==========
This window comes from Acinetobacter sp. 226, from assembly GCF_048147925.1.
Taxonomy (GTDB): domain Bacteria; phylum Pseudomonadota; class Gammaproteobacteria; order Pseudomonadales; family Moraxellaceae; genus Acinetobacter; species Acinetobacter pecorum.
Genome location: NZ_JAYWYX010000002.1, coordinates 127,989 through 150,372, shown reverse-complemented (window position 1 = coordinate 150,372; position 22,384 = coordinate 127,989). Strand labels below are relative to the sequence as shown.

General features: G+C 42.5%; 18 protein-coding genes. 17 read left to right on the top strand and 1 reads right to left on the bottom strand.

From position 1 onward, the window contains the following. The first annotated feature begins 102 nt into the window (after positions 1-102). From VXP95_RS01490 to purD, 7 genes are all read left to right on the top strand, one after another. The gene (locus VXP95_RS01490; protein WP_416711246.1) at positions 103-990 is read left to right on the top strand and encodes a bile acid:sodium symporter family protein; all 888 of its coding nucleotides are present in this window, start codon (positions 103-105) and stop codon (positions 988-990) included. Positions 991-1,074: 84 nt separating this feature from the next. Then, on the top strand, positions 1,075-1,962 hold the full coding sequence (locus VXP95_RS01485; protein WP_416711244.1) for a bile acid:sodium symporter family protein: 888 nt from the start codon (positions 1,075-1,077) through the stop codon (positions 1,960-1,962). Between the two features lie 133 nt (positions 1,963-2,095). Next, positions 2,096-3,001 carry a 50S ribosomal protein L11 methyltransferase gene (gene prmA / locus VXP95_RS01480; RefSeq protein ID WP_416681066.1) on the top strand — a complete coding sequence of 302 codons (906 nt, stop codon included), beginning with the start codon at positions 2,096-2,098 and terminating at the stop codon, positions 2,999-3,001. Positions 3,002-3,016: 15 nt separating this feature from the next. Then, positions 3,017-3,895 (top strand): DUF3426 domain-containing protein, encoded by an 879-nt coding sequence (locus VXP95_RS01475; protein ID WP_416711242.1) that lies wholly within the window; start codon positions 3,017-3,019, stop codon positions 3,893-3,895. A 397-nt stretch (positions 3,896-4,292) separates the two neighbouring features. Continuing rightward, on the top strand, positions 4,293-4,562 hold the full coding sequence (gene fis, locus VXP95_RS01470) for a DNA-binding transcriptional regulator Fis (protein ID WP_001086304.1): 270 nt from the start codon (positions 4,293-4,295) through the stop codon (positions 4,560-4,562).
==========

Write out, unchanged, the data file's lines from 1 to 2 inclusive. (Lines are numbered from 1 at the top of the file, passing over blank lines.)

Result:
This window comes from Acinetobacter sp. 226, from assembly GCF_048147925.1.
Taxonomy (GTDB): domain Bacteria; phylum Pseudomonadota; class Gammaproteobacteria; order Pseudomonadales; family Moraxellaceae; genus Acinetobacter; species Acinetobacter pecorum.